there's one line, while two dinosaurs are fighting, the bird says "i got $50 on the big guy" ARE YOU SERIOUS?
i got home and did some research, and sure enough, that's exactly what they did, the movie was originally supposed to have no dialogue but for some reason they changed their minds and turned it into this, why, just why did they feel the need to turn it into a kids movie?
i get it, it's for kids, but that doesn't mean it should only be for kids, children don't go and see this stuff by themselves, they need adults, the least you can do is make it bearable for them, don't make it insulting, make it like toy story, make it a family film, not a kids film. this should not have come out theatrically, it should have premiered on Disney channel, i swear.
i think i got dumber watching it, the animation is nice, but my ears are still hurting, don't go see it, please, for the sake of your child's intelligence don't let them see it, and no adults should see it ever. the movie feels like it was made by children, not just for children. i am a huge fan of the documentary show, i knew this was a kids movie before going into it so i knew what to expect, i did not however know it was going to be this bad.
don't pay to see it, why would you?
Saw this movie on New Years Eve with my family. At first I thought they were playing the wrong movie. Well it wasn't. Paid extra for the 3-D what a waste of my time and money. I feel like someone should have paid me to see this. What's even worse is that no one knows until they are in there seeing the piece of crap. All the trailers conveniently leave out the fact that there are real people in it and that some dumb bird is going to be taking during the entire movie. Just shut up for goodness sake Patchie. DO NOT WASTE YOUR MONEY OR TIME ON THIS ONE. I am not sure it will even be worth the money you pay when it comes to red box. Maybe if this were shown on PBS for free it would be tolerable. Just felt so betrayed by how this movie was portrayed in trailers. Very sneaky way to get people to pay to see this film. Don't try to trick an audience into something other than what the movie is.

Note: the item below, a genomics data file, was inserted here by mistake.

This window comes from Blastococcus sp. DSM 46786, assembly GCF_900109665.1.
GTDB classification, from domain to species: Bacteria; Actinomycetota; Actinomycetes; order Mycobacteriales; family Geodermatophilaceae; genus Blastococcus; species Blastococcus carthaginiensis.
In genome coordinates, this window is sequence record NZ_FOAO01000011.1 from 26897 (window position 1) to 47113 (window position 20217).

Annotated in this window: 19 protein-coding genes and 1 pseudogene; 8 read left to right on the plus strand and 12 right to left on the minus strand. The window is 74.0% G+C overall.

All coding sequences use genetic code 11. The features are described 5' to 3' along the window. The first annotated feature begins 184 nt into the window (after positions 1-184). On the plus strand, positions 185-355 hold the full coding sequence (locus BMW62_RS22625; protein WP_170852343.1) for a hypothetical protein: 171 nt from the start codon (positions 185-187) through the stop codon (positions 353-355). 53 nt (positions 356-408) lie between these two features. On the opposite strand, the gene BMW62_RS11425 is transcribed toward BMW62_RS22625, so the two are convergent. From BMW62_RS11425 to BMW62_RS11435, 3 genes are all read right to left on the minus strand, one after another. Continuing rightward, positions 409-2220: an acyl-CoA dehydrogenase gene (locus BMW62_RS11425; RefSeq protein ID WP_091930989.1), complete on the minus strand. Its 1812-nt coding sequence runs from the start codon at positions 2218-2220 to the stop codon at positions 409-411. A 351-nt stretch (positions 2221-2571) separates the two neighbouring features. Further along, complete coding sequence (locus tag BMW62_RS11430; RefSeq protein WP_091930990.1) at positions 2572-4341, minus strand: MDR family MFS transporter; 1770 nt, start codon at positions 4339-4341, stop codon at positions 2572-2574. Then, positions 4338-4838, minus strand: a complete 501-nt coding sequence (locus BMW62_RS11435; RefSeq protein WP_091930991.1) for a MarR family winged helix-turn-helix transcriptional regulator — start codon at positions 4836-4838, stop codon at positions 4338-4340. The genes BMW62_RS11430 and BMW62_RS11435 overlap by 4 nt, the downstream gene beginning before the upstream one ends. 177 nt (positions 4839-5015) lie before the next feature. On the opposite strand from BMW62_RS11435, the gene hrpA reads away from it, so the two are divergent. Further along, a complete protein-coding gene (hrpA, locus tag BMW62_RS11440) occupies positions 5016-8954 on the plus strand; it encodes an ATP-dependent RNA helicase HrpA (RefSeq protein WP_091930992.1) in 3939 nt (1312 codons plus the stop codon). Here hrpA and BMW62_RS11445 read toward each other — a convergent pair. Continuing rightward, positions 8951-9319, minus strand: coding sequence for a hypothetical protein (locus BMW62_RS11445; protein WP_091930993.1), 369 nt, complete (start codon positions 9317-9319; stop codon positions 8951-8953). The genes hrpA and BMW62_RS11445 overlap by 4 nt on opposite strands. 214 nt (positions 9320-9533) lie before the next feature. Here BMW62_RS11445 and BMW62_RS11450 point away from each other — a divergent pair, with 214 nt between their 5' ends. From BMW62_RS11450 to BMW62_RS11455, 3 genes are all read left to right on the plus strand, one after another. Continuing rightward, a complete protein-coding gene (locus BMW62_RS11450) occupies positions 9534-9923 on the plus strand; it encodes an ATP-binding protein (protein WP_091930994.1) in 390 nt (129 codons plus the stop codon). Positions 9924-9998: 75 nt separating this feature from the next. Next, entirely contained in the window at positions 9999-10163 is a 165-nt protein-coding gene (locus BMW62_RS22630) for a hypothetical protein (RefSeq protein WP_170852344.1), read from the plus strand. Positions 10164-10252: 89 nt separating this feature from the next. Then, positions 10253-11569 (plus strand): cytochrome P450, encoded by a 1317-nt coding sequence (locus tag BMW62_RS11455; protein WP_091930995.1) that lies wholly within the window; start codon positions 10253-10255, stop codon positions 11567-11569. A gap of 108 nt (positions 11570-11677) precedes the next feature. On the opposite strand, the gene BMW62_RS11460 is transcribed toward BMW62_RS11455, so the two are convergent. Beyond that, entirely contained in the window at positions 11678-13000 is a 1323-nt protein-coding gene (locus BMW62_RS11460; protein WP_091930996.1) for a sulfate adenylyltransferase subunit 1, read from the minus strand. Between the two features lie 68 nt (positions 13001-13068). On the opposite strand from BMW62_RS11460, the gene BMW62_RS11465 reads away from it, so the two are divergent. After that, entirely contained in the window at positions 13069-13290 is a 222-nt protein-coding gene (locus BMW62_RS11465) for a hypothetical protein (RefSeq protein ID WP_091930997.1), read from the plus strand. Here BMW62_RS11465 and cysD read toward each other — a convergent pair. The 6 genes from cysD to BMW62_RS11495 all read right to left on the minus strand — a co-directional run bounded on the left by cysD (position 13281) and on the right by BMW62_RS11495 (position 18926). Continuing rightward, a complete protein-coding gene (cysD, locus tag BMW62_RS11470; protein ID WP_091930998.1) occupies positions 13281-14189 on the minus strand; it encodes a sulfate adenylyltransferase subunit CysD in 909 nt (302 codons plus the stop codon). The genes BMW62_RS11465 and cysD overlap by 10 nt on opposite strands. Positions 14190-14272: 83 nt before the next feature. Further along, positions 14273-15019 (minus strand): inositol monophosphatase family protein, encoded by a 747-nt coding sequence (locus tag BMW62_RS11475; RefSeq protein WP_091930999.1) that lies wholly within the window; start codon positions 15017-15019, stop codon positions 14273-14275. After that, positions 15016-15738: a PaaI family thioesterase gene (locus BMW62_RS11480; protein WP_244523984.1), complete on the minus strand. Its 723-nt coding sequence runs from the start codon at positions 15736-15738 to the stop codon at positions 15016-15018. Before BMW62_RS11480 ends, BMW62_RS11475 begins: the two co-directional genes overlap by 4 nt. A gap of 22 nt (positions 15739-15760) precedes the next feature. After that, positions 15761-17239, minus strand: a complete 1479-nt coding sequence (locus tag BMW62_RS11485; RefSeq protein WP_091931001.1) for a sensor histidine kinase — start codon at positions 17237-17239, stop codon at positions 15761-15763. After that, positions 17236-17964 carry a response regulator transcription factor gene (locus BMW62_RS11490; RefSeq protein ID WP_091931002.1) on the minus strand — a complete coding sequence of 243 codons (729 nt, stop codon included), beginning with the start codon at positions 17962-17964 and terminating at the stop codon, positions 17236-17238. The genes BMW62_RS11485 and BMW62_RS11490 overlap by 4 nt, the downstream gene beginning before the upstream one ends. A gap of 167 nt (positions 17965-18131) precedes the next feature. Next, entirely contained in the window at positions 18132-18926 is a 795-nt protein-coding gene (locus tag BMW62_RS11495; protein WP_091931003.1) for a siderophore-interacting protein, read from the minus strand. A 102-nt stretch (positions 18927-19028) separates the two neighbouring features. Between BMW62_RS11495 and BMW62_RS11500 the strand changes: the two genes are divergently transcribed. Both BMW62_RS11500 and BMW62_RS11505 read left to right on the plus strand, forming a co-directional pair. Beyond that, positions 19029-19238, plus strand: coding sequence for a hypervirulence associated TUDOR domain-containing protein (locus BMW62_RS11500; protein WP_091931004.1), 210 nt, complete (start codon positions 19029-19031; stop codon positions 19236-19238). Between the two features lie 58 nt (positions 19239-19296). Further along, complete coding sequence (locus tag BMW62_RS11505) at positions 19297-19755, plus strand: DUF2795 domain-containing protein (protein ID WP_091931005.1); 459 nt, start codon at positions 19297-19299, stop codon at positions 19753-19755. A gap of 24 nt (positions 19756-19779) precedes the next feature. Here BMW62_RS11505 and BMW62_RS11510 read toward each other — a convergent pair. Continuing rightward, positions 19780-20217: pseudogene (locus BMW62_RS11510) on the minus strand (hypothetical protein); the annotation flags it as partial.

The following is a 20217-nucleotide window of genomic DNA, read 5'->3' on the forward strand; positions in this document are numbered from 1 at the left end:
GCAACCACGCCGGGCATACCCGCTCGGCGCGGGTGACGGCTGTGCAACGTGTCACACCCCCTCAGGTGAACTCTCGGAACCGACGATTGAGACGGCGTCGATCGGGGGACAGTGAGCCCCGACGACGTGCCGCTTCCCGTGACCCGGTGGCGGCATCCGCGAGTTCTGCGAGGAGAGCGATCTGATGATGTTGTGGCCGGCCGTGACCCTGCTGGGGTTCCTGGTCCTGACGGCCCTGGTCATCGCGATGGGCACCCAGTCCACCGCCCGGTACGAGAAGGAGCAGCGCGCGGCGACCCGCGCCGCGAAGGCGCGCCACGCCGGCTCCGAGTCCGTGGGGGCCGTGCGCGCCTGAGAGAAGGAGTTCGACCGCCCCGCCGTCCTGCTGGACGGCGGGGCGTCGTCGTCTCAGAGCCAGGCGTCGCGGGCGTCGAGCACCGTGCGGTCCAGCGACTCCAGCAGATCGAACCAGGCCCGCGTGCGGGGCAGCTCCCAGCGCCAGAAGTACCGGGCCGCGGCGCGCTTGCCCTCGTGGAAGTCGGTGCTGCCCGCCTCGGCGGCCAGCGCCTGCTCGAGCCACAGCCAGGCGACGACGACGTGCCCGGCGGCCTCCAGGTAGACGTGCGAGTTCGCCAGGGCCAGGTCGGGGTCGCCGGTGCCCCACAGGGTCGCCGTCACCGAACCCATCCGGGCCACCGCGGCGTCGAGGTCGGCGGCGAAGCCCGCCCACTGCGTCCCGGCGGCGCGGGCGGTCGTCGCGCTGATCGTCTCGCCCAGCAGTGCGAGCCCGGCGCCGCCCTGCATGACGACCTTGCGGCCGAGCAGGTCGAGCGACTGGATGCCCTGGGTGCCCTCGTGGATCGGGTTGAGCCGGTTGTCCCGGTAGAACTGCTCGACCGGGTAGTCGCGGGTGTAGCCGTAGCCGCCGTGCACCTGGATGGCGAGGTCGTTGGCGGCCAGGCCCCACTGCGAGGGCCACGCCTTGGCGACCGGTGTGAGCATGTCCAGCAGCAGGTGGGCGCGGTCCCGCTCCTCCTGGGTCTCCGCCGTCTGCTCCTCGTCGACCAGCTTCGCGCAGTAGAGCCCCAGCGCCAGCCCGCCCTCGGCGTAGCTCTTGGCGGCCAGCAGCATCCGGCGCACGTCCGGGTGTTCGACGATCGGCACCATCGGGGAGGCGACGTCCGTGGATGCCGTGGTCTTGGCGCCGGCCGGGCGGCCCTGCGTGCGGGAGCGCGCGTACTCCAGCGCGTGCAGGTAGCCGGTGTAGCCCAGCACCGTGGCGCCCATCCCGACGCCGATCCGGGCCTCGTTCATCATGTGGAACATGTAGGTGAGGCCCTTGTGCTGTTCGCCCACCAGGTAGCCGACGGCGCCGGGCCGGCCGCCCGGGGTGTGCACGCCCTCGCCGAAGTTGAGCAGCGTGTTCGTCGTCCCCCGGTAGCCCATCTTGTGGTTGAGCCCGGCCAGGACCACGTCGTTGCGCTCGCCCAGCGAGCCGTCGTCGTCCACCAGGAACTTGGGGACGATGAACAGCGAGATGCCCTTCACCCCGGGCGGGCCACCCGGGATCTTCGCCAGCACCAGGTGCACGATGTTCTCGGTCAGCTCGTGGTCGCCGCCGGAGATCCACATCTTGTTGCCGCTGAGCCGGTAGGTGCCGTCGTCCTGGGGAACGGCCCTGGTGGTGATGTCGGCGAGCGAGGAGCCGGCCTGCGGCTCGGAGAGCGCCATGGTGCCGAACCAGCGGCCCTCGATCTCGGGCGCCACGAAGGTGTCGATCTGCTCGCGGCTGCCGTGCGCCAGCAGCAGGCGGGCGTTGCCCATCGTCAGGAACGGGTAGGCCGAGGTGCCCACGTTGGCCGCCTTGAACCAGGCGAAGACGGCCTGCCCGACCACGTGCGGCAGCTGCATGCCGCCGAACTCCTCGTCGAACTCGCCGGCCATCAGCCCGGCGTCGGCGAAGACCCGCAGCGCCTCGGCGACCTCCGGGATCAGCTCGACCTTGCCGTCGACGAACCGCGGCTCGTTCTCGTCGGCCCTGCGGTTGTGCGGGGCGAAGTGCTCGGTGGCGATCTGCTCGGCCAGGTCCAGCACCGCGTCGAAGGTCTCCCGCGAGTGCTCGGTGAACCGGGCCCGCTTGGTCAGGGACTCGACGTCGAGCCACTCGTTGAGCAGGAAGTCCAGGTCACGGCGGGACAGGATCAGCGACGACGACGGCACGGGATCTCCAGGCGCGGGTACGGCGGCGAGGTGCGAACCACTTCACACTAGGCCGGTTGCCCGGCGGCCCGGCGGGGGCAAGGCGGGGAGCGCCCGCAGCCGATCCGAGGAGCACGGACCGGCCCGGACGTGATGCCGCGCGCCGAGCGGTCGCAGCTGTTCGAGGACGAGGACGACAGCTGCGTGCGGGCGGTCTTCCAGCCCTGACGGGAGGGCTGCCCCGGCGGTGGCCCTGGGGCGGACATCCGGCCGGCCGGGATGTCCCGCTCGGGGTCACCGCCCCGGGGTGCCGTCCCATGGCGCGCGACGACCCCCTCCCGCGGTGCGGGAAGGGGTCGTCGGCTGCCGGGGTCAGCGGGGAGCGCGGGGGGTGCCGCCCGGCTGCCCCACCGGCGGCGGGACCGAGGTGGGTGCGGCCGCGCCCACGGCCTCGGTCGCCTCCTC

So I took my 5 year old to see this film today and it really was a let
down. My son loves dinosaurs and was really looking forward to it but
you could tell he was getting bored of it as was I. Usually he will
quite happily sit through a whole film at the cinema and just be
completely engrossed in it but the story for this film is so terrible
that it couldn't seem to hold his attention at all.
For a film called walking with dinosaurs I expected there to be loads of dinosaur species in it but there were very few and there were none of the most well known dinosaurs like the t-rex, much to my son's disappointment.
I really just found it boring which is such a shame as it could have been such an amazing film, I mean it was absolutely beautiful (hence the 4 stars) but I do wish that I hadn't have bothered.
*** This review may contain spoilers ***
Disclaimer: I marked my review as having spoilers, despite the fact
that the plot is as predicable as the phases of the moon, because I
"revealed" plot details even though you will undoubtedly know them the
instant the story begins.
I caught the original "Walking with Dinosaurs" documentary when it first aired in 2000. It was a truly groundbreaking experience, combing state-of-the-art CGI with nature documentary-style storytelling in a television program. It has held up over the years quite well, and was followed by equally-good sequels including "Prehistoric Beasts" and "Monsters".
Fast forward 13 years later, and we now have a motion picture based on the name. A brand new "Walking with Dinosaurs", set on following the life of a Pachyrhinosaurus as he braves the Prehistoric Alaskan wilderness, encountering other dinosaurs such as the predatory Gorgosaurus and the giant, but gentle, Edmontonia, all told with beautiful cinematography and top-notch CGI.